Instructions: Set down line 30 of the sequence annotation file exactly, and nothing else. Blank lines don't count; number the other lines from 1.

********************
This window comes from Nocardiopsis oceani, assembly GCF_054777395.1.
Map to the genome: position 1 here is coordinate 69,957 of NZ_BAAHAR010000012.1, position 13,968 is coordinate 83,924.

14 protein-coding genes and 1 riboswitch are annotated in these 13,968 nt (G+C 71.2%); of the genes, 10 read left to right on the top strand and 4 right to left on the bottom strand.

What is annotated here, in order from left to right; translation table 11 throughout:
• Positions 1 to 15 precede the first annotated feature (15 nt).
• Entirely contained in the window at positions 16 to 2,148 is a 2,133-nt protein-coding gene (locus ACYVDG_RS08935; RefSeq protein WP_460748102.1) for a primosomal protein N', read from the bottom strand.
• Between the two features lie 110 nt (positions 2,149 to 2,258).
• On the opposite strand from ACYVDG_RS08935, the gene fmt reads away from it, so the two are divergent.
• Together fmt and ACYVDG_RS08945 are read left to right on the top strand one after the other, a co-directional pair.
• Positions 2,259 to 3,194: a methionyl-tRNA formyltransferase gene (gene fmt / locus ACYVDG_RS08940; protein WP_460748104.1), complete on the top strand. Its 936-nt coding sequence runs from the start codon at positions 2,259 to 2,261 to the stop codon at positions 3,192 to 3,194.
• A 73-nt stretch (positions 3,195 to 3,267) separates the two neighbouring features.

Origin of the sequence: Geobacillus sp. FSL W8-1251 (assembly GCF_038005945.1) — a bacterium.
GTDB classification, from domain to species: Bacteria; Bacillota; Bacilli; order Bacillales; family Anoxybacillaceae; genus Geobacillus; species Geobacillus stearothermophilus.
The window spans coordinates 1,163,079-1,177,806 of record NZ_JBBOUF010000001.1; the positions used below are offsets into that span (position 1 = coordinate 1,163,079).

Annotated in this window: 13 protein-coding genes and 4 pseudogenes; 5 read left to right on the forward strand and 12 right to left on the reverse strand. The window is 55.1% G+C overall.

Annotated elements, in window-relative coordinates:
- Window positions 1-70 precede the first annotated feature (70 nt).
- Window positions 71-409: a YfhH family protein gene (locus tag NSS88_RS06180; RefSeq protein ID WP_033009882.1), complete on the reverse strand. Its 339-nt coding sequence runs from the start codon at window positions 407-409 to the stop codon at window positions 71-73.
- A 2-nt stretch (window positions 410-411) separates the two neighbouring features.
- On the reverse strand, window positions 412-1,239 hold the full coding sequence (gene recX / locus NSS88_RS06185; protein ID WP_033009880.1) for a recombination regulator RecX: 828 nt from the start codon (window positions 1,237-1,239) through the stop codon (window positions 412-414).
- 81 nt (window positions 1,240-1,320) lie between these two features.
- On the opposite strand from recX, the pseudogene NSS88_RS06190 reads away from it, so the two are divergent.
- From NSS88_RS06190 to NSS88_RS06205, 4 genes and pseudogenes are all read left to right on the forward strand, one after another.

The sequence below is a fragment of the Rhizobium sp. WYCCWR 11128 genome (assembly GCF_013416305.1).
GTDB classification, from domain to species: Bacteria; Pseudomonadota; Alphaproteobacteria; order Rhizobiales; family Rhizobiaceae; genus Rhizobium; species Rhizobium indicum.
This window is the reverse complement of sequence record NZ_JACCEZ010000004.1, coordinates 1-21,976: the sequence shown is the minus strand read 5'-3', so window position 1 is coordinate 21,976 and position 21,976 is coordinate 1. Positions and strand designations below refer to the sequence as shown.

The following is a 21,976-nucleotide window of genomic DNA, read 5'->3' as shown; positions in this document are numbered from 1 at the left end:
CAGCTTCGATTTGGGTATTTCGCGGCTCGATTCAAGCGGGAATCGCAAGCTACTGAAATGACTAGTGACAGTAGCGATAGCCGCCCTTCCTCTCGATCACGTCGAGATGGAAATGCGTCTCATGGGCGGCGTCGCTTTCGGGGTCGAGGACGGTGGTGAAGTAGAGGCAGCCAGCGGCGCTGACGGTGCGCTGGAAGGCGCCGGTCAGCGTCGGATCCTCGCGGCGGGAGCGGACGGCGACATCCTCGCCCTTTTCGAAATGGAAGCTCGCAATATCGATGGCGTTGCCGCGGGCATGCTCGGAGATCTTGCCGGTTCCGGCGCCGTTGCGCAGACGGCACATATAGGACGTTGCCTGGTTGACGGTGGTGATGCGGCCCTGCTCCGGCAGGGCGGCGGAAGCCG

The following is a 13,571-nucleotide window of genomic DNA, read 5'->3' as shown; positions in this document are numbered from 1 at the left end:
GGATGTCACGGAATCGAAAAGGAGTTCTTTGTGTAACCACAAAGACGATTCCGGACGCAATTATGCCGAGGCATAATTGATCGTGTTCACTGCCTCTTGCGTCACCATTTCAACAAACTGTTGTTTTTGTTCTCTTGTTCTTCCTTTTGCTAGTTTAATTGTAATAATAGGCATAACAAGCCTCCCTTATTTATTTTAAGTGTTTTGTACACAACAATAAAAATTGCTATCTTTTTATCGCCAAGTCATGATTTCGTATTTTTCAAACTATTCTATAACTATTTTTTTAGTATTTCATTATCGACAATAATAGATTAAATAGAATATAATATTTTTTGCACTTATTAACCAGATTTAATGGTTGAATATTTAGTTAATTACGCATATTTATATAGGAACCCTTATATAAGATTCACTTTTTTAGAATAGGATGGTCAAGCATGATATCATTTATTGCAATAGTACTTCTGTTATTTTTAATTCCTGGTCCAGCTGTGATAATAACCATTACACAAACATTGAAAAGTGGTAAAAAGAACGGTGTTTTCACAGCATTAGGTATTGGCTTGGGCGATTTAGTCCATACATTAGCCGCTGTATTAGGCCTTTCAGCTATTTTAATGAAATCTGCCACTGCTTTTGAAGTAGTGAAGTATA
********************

GGATGTCACGGAATCGAAAAGGAGTTCTTTGTGTAACCACAAAGACGATTCCGGACGCAATTATGCCGAGGCATAATTGATCGTGTTCACTGCCTCTTGCGTCACCATTTCAACAAACTGTTGTTTTTGTTCTCTTGTTCTTCCTTTTGCTAGTTTAATTGTAATAATAGGCATAACAAGCCTCCCTTATTTATTTTAAGTGTTTTGTACACAACAATAAAAATTGCTATCTTTTTATCGCCAAGTCATGATTTCGTATTTTTCAAACTATTCTATAACTATTTTTTTAGTATTTCATTATCGACAATAATAGATTAAATAGAATATAATATTTTTTGCACTTATTAACCAGATTTAATGGTTGAATATTTAGTTAATTACGCATATTTATATAGGAACCCTTATATAAGATTCACTTTTTTAGAATAGGATGGTCAAGCATGATATCATTTATTGCAATAGTACTTCTGTTATTTTTAATTCCTGGTCCAGCTGTGATAATAACCATTACACAAACATTGAAAAGTGGTAAAAAGAACGGTGTTTTCACAGCATTAGGTATTGGCTTGGGCGATTTAGTCCATACATTAGCCGCTGTATTAGGCCTTTCAGCTATTTTAATGAAATCTGCCACTGCTTTTGAAGTAGTGAAGTATA